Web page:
This could be something that you don’t even realize is a problem because you have been dealing with it for so long that it has started to feel like the norm for you. Being short and irritable all of the time is not the norm and there are things that you can do to change it all but first you do have to get to the root of what is causing so much of the irritation to begin with. Start thinking about the things that generally set you off and go backwards from there. I think that if you pay enough attention to some of that then eventually you will come to the point where you start to recognize the cause of some of this and once you have that in check then it is easier to start making the changes that you need to make to chart a new course of behavior for yourself.

  • ty

    ty

    August 29th, 2014 at 1:20 PM

    my dad is in a constant state of a bad mood but for him I just think that this is his personality- there is no improving on it!

  • Dale H.

    Dale H.

    August 30th, 2014 at 12:35 PM

    Sometimes there are these things that go together and it is hard to know when one is causing or caused by the other. The only true way to get to the bottom of that is to work with a professional who can sit down with you and help you take charge of your own life and help you to get a very clear sense of what could be causing what. You could be irritated due to external things in your environment or there could be serious mental health concerns that are leading to that. Again it will be with the help of a great therapist that you will be able to work much of that out.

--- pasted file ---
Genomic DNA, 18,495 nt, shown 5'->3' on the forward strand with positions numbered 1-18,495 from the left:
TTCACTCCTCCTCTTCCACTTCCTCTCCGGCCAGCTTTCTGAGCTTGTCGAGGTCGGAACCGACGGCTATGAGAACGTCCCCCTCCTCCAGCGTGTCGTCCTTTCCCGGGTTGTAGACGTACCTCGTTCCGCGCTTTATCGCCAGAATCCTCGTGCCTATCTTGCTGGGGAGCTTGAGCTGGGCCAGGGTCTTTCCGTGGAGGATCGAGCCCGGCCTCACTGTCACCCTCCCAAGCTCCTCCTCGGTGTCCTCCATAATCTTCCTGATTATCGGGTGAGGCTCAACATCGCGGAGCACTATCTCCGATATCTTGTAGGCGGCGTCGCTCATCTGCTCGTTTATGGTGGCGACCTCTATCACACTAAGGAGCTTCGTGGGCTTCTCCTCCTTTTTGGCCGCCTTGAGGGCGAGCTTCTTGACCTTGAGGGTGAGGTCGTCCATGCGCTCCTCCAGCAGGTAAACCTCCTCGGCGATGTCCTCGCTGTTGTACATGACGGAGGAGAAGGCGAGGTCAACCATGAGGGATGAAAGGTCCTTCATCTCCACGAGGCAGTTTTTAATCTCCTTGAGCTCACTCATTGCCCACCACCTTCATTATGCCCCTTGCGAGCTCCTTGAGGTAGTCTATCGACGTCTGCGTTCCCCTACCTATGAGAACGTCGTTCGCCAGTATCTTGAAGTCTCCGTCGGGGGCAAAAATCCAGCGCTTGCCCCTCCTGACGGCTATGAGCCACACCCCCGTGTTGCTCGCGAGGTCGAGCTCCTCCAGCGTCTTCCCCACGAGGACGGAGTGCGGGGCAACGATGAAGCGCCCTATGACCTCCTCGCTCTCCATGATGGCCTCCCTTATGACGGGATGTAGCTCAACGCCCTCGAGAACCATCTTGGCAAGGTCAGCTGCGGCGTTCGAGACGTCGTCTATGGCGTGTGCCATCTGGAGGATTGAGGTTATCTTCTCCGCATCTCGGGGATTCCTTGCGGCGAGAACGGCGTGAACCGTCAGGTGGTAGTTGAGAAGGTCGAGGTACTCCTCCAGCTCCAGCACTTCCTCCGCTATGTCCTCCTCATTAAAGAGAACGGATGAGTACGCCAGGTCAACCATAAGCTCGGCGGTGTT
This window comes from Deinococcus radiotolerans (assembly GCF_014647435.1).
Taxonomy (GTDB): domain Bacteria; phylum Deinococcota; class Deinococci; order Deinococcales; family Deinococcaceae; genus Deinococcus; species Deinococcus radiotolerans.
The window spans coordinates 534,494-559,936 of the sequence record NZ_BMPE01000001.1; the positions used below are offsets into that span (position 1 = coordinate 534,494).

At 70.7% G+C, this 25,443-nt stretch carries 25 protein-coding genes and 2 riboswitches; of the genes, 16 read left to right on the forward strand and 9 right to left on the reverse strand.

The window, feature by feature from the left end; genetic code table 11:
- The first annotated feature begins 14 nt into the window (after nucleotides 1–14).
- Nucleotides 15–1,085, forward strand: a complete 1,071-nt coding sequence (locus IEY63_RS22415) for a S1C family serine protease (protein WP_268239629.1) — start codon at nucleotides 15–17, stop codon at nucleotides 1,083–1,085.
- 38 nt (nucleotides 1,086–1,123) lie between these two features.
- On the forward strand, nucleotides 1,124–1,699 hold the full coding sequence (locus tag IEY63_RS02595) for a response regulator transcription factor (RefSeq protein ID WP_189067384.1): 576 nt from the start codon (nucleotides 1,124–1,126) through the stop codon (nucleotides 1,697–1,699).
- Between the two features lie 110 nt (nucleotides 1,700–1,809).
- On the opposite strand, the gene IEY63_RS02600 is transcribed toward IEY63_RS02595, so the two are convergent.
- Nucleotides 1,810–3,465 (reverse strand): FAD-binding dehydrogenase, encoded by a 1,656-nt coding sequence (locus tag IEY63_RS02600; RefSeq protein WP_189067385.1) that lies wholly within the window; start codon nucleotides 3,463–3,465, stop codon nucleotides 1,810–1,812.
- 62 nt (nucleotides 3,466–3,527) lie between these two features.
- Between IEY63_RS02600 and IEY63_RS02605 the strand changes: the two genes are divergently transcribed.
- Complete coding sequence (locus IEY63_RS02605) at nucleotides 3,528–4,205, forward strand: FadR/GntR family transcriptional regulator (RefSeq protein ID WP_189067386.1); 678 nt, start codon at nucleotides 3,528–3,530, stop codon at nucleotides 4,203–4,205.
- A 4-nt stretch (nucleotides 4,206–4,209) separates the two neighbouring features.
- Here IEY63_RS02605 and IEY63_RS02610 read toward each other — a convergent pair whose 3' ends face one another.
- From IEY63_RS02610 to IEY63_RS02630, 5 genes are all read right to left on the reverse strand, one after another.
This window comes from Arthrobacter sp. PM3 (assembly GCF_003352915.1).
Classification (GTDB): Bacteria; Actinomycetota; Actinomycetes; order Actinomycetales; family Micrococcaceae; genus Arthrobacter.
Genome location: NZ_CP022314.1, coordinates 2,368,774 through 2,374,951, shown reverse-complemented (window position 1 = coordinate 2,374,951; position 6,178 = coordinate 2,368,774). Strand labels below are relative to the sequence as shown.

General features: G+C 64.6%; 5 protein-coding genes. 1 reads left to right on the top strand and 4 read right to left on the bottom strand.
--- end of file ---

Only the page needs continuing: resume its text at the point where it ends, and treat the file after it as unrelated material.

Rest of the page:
• Selma

    Selma

    August 31st, 2014 at 5:20 AM

    You may be upset about something but you do have to acknowledge it before you can do anything to change it.
    I think that there are many times when we pretend like we don’t know what is causing all of our pain but we really do, we just have this aversion to tackiling it.

  • Mary O'C

    Mary O'C

    September 3rd, 2014 at 8:36 AM

    Well said Selma. Getting to the root cause is where we can tackle the pain. I like using David Burns tool the downward arrow. The irritable statement then the question. Ifs that’s true what does that say about you, or how does that statement make you feel? Works every time.

  • silpa

    silpa

    May 19th, 2016 at 11:55 AM

    Nice article. Really helpful.